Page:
65787 value to AirlinesAirlines face fiercer price competition from increase competitors in the marketStrong growth air travel particularly in the economy sectorReduced scope for competitive advantage in traditional airline marketsCost structure vital to survival offer new ways for them to reduce costsDifferentiation in the economy airline industry better travel experienceRapid changes in global demand and supply for air travel places mounting pressure for airlines to economize
66Current competitive advantages arising from 787 experience Competitive advantage arising from 787First mover advantagesOutsourcing expertiseInnovation leaderManagement of partnersDominate medium-craft long haul marketEstablished networkLogistic and communicationCustomer loyaltyProven benefits of 787 create loyalty and leadership positionIntimate lessons from outsourcing processes and partner selection
67Reasons for having first access to market information Increasing competition from companies globallyDecreased life span of tacit knowledge in industryFirst mover advantage crucial to secure first airline ordersExclusive and/or first access to industry projection and insights is first needed even before innovation can occur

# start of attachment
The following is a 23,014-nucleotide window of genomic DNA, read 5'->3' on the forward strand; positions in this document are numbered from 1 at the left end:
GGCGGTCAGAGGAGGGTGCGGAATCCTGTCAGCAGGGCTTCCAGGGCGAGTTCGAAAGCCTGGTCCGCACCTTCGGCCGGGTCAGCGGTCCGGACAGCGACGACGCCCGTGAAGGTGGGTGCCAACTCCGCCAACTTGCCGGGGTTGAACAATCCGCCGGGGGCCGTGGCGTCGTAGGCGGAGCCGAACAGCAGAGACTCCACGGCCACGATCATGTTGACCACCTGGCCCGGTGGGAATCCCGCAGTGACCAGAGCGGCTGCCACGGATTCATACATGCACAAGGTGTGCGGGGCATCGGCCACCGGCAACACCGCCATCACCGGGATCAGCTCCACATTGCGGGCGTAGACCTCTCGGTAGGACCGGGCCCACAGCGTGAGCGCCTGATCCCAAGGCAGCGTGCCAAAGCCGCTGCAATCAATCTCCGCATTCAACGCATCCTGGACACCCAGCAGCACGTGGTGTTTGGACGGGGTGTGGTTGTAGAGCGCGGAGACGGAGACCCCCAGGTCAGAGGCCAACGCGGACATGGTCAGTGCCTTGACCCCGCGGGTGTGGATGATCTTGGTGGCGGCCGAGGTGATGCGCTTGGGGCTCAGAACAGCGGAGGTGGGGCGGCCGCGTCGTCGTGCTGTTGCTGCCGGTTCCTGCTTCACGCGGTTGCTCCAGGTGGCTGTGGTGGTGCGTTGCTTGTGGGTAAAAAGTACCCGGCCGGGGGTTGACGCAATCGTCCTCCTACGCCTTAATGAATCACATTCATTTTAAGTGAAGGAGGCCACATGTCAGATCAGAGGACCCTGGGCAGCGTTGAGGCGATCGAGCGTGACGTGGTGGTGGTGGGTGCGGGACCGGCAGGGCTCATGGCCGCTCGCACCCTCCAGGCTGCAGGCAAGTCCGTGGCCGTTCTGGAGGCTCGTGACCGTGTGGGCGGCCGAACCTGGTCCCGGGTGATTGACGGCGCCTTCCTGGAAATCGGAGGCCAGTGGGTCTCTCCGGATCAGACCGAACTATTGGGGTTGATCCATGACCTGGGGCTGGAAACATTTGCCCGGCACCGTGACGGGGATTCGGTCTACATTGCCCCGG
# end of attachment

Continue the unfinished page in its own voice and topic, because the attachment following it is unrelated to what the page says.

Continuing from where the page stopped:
68Further to markets for leveraging 787 competitive advantages 123456789PassengersRange, 1,000 nmi747-8ERERLR100200300400500600ERThree-class787-8ERER737 Business JetTwo-class787-3787-9The demand and research from the customer ie virgin wants to offer new flight routes, this is something Boeing can cater for but do so with the competencies and the qualities for the 787 – to then offer it in a larger sized craftBoeing could leverage 787 core competencies to create smaller or larger planes depending on market developments
69Massachusetts Institute of Technology Bozdogan 04/18/07 - ReferencesReferenceURLTim Optiz, Director of Production and Support Systems, Boeing Commercial Airplanes (March 2007)Lockheed Martin revealed after the cessation of production for its L1011COE Newsnet - September 2002, issue 6 “Design Integration Across a Global Enterprise” by Jim D. GreenBoeing Frontiers, “Helping shape markets of tomorrow”, November 2002, volume 1, issue 7Massachusetts Institute of Technology Bozdogan 04/18/07 -